Trump confirms he'd like to send asylum seekers to sanctuary cities

U.S. President Donald Trump said Friday he is considering sending "Illegal Immigrants" to Democratic strongholds — just hours after White House and Homeland Security officials said the idea had been discussed but quickly rejected.

Acting ICE director admits proposal put forth by White House, but denies he was pressured about it

U.S. President Donald Trump essentially confirmed a newspaper report about administration ideas involving migrants and so-called sanctuary cities, after the White House communications team initially denied the report. (Jacquelyn Martin/Associated Press)

U.S. President Donald Trump said Friday he is considering sending "illegal immigrants" to Democratic strongholds — just hours after White House and Homeland Security officials said the idea had been discussed and quickly rejected.

"Due to the fact that Democrats are unwilling to change our very dangerous immigration laws, we are indeed, as reported, giving strong considerations to placing Illegal Immigrants in Sanctuary Cities only," Trump tweeted.

"The Radical Left always seems to have an Open Borders, Open Arms policy — so this should make them very happy!"

Trump's tweets came as critics were criticizing news that the White House had at least twice considered a plan to release detained immigrants into so-called sanctuary cities. Critics branded the plan, supposedly rejected, as an effort to use migrants as pawns to go after political opponents.

Sanctuary cities are places where local authorities do not co-operate with Immigration and Customs Enforcement (ICE) officials, denying information or resources that would help ICE round up for deportation people living in the country illegally.

They include New York City, as well as San Francisco, home city of House Speaker Nancy Pelosi, who on Friday called the idea "unworthy of the presidency of the United States and disrespectful of the challenges that we face as a country, as a people, to address who we are — a nation of immigrants."

A host of Democrats including California Rep. Adam Schiff and presidential candidate Sen. Amy Klobuchar of Minnesota voiced their condemnation of such a plan.

The No. 2 House Democrat, Steny Hoyer of Maryland, criticized the idea of using ICE or any other federal agency "to penalize," or "for political reasons."

"That's not the act of a democratic government," he said.

The idea of pressing immigration authorities to embrace the plan was discussed in November, and then again in February, as the Trump administration struggled with a surge of migrants at the border, according to people who spoke on condition of anonymity to outline private conversations. Department of Homeland Security lawyers quickly rejected the proposal, according to the people, and it was dropped.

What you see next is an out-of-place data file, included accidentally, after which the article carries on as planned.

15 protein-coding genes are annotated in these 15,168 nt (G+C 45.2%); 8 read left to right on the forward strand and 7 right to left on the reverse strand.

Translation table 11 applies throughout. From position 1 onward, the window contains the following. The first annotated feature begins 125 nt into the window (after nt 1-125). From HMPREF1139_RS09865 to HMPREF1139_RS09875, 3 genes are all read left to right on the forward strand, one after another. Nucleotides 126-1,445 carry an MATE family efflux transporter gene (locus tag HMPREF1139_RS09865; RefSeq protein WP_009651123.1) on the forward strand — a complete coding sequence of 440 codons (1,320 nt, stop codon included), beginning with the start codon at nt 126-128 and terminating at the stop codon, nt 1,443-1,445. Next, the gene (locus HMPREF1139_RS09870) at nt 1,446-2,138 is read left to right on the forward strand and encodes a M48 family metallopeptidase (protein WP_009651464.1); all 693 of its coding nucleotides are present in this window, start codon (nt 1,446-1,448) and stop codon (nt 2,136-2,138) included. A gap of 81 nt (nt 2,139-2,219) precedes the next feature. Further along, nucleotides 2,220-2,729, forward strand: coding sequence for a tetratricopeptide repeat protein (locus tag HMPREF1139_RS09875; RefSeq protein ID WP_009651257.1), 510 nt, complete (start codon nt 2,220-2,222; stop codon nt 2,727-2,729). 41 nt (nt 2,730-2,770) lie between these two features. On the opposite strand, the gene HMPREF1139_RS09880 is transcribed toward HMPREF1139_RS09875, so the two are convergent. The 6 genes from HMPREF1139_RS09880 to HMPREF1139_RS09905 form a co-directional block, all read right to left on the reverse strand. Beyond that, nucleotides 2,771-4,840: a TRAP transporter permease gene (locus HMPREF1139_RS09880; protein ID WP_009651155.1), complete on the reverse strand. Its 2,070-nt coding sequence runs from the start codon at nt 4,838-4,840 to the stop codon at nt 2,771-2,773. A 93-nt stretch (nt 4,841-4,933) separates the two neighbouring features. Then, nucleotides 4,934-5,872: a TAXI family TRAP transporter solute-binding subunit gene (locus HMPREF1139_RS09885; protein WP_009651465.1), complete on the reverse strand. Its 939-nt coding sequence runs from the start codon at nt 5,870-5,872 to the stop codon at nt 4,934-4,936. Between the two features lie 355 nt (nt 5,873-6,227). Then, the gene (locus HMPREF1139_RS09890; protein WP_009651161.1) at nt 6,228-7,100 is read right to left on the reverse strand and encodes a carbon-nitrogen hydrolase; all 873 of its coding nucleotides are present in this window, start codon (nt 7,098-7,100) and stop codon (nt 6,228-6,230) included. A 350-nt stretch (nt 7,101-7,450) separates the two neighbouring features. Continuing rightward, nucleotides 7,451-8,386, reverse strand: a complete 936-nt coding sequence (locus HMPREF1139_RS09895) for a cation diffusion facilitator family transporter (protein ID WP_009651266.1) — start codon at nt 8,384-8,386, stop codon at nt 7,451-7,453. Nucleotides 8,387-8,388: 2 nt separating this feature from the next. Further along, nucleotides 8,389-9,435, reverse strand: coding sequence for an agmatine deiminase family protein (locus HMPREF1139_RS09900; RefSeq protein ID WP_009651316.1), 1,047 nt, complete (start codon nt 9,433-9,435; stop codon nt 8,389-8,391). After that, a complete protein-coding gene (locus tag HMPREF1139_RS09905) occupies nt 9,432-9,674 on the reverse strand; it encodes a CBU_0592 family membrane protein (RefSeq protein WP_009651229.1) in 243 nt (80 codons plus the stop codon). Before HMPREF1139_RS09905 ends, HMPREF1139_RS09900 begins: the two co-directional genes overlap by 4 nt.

It's also not clear such a plan would pass legal muster. Many of the administration's plans regarding asylum seekers have quickly been challenged in the courts as not legal or constitutional, including banning those who cross between ports of entry from claiming asylum at all, as well as a plan to have ever-increasing numbers wait in Mexico before their date in immigration court, which can take months or even years.

Officials downplayed idea

The sanctuary city plan, which was first reported by the Washington Post, is one of many ideas considered by an increasingly frustrated White House in recent months as Trump has railed against the growing number of Central American migrant families crossing the southern border. Officials say they are running out of options, and have proposed and recycled numerous ideas that have never come to fruition.

Trump in recent weeks has discussed the idea of renewing his administration's controversial family separation policy. And he and aides are weighing forcing asylum-seeking families to choose between being detained together as their cases make their way through the courts or sending their children to government-run shelters.

Previous congressional hearings have painted a picture of confusion and chaos at the border over separations, with myriad agencies with a stake in the process — including Homeland Security and the Department of Health and Human Services — not properly tracking who had been separated, nor instituting a process for how to eventually reunite them. It raises questions as to whether the administration, operationally, would even be able to handle the flow of migrants to sanctuary cities.

A volunteer from the Interfaith Welcome Coalition, right, leads a group of migrants released from a Texas detention centre to the Travis Park Methodist Church on March 29, 2019. (Bob Owen/The San Antonio Express-News via AP)